Folio: What social platforms have you found to be the most successful for Delish content? How do you generally measure that success?
Saltz: Our content plays out so well on Facebook and on Instagram because it’s made to be shared. We definitely look at video views — we now know how a video is going to do within its first 6 minutes of being published. But we’re always more interested in engagement: Are people talking about it? Are they tagging their friends? Are they clicking through to the recipe? It’s one thing to get someone to watch — that’s not too hard in this day and age when we’re all assaulted by video — but if you can make someone stop, maybe laugh for a moment, and then share it with a friend, you’ve made your brand infinitely more memorable.
To that end, our social growth has been organic. The people who get our content truly want it, and their friends want in on that fun. That’s why I think we’ve grown so nicely.
Folio: What do you think sets apart Delish from its competitors and makes it so appealing to users?
Saltz: From the outset, we wanted to create content that felt so different that you’d immediately know a Delish video without even seeing the branding. Voice and vision is really important to us. From a voice perspective, our videos are loaded with soundbites and punctuated with funny kickers, and we’re really particular about the music we choose. But also HDM’s creative director Nick Neubeck has always pushed us to make our content as visually surprising as possible: quirky graphics, emojis, recognizable pop culture moments. We were really the first to do that in the food space — we used them as tricks to make our audience and their friends feel as welcome as possible, to want to come play in our food space, because they weren’t seeing our faces. Nothing we make feels cold or machine-made.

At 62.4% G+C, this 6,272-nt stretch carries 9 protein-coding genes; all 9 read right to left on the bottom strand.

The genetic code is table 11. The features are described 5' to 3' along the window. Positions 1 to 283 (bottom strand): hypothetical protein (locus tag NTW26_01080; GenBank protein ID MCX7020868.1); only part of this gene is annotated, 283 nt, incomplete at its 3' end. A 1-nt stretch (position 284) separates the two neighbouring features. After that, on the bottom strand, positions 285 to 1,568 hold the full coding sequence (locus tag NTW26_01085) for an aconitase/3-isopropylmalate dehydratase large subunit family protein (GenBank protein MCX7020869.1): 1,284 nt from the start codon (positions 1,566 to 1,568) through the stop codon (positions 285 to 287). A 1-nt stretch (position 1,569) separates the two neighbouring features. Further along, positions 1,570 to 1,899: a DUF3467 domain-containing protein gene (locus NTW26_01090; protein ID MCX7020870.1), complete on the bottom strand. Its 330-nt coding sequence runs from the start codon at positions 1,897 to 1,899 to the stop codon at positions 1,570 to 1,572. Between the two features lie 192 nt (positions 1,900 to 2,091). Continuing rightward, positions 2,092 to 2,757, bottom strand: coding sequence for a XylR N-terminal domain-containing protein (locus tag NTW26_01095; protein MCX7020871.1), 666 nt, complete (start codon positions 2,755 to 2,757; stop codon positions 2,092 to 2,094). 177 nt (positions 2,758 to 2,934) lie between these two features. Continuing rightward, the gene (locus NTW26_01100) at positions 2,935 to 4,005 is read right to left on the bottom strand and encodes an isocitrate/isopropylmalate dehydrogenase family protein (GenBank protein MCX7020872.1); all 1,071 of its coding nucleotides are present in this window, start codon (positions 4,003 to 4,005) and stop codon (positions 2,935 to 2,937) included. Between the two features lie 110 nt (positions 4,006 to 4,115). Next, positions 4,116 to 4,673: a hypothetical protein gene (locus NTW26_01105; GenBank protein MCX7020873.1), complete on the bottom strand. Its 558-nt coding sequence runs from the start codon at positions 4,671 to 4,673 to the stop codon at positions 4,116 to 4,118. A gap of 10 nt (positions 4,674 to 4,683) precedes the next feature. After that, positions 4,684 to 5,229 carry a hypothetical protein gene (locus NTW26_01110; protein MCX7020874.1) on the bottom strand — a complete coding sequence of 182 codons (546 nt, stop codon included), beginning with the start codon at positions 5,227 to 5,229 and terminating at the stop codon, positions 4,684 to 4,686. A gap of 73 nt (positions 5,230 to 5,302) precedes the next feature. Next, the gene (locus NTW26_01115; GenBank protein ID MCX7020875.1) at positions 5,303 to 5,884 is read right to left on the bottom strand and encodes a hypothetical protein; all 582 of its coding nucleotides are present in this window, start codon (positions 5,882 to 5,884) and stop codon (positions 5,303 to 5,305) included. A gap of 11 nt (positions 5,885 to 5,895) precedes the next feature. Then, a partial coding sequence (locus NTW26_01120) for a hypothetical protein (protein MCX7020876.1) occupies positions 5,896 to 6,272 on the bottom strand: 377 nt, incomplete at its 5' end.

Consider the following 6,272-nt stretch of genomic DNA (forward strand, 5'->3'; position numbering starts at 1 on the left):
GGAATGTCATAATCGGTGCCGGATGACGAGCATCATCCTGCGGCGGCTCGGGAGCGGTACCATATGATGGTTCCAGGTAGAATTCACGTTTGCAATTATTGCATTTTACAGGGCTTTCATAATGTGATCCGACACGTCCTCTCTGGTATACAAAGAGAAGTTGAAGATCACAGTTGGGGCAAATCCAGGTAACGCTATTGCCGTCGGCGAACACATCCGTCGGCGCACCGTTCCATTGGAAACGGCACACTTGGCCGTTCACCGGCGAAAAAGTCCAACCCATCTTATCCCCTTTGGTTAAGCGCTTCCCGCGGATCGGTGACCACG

Folio: Can you give us a glimpse into what the workplace atmosphere is like at the Delish office? What does a typical day look like?
Saltz: I’m sure everyone says this, but nothing about the Delish workplace feels like work. We have two test kitchens constantly blaring Drake, and we’ve turned a corner of the Hearst Tower into what feels like a food circus. Our meeting room, the Pizza Lounge, has more food beanbags than actual open floor space.
A typical day is chaos, but in the best way — we usually have two shoots going on in our kitchens and one person shooting out in the field. We’re putting out around six videos and 20 stories a day, so we’re working hard to get all that content approved and posted. Food from the test kitchen will show up throughout the afternoon and while people attack it like vultures, a debate will break out over the best Starburst color … and we’ll get totally derailed. By the way, if anyone reading thinks anything other than “red”, we’ll have words.
Folio: What are your plans for Delish moving forward and evolving in the future?
Saltz: Right now, we’re really interested in telling the bizarre food stories you won’t see anywhere else — the contestants at the Beer Pong Championships, or the guy who’s been prepping to win the world record for building the most gingerbread houses. But we’re also expanding in the food space as well. We have an insane cookbook coming out in fall 2018, a TV pilot in the works, and we’re working on plans for a major event and new test kitchen that I hope will blow people’s minds. But I honestly don’t see the top for Delish. This brand has unbound potential.